Little Comets at Koko
An erupting cheer welcomed acclaimed English indie pop band Little Comets’ arrival to the stage at Koko, Camden. “It’s great to be back at Koko,” said frontman Robert Coles, igniting an encore of applause.
They began with songs from their new album Worhead. The interpolative blend of experimental percussion and their signature pop formula dazzled the crowd as much as the stunning light display hitting the prominent mirror-ball on the ceiling. The song Common Things, from the same album, a standout of guitar counter melodies and moving bass, was the one highlight of this album.
Although the vocal reverb made it difficult to distinguish anything being said into the microphone apart from “thanks” between songs, it didn’t stop the crowd from singing along to every word. Songs like B&B and Little Italy from album Hope Is Just a State of Mind burst forth with wild vivacity. As the band delved further into their musical past, the atmosphere intensified.
When the Newcastle trio said “it’s nice to play some old songs too”, the enthusiasm in the sold-out room lifted an extra notch. Their debut record In Search of Elusive Little Comets was what they played, hook-laden indie pop with soaring melodies and soothing harmonies. Adultery, from this album, had people jumping frantically, while the heartfelt Joanna had arms waving through the radiant air. The comfort of familiar sounds unified the audience, frequent clapping and impromptu whistling could be heard as the crowd finally got what they came for: a dazzling show of vibrant music.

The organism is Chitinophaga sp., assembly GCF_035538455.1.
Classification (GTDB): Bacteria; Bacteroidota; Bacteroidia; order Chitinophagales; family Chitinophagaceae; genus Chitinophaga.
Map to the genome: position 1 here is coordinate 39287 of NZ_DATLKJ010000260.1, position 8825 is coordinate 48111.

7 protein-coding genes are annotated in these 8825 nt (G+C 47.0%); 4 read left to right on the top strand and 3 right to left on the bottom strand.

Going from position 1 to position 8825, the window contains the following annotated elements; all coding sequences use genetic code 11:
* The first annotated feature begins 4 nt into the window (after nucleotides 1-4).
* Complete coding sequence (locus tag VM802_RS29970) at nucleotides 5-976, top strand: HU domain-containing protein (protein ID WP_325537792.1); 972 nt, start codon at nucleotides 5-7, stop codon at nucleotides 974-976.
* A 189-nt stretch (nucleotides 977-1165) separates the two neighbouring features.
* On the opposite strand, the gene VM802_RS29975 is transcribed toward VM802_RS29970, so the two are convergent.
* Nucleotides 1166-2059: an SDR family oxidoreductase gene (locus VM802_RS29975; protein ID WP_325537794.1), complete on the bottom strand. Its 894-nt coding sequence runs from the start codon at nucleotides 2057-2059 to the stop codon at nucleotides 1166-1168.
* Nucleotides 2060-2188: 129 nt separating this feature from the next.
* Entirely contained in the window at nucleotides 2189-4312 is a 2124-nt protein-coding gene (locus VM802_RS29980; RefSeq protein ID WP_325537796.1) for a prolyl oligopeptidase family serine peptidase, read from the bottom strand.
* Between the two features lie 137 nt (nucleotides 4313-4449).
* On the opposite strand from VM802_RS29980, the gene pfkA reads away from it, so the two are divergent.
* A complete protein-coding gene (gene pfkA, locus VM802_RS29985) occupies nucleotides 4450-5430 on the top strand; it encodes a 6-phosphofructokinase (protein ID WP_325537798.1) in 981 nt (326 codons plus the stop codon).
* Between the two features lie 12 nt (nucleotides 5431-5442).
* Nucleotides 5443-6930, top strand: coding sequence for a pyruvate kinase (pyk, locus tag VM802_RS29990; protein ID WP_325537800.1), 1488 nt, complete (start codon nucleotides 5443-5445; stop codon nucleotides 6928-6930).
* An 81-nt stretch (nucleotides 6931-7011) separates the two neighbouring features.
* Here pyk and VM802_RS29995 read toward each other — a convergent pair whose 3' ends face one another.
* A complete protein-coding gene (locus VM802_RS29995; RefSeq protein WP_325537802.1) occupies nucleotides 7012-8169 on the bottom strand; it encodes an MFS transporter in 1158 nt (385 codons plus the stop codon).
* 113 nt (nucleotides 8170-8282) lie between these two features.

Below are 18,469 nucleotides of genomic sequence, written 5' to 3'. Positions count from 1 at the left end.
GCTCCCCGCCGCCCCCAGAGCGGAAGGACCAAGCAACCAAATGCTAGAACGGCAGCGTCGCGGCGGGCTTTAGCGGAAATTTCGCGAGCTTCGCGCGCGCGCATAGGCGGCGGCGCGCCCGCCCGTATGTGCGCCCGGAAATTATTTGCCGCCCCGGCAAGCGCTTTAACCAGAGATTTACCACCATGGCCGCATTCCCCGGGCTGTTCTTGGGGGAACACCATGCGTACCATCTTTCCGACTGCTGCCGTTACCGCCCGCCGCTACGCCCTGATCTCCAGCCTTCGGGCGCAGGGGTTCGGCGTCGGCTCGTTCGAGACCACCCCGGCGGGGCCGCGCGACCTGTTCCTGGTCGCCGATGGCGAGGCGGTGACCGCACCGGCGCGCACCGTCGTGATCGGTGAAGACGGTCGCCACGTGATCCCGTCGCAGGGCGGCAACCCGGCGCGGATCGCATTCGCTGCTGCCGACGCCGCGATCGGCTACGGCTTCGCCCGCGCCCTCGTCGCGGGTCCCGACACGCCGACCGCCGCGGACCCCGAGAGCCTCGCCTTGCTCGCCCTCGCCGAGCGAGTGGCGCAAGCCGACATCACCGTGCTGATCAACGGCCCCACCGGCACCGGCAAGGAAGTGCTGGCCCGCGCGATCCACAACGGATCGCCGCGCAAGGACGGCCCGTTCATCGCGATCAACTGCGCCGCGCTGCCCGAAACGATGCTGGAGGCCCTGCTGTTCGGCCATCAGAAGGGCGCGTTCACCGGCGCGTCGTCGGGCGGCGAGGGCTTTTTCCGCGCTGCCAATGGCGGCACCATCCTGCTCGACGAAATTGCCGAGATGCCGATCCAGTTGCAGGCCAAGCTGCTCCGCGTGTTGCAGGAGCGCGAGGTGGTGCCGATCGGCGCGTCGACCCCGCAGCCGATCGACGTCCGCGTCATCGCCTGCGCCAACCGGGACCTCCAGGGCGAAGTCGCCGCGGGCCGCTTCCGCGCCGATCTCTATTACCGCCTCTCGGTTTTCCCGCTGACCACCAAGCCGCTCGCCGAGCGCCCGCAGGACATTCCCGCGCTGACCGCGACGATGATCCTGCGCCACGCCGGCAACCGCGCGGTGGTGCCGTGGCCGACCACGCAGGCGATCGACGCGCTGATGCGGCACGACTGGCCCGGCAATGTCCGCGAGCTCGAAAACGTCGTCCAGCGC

The Comets recently have had their share of criticisms. As they venture from the warmth of clean pop into dark, disjointed yet rhythmically affluent genres, they must invariably replace one crowd for another. Whilst leading with their newest songs in effort to promote, their confusion created stark contrast when placed against the relative easiness of the older, brighter tracks. The crowd were wholeheartedly ecstatic from beginning to end, proving that Little Comets truly are exceptional; however, overall it was sad that Koko witnessed a band selling tickets only based on their previous music.
Photos: Guifre de Peray
For further information about Little Comets and future events visit here.
Watch the video for Common Things here: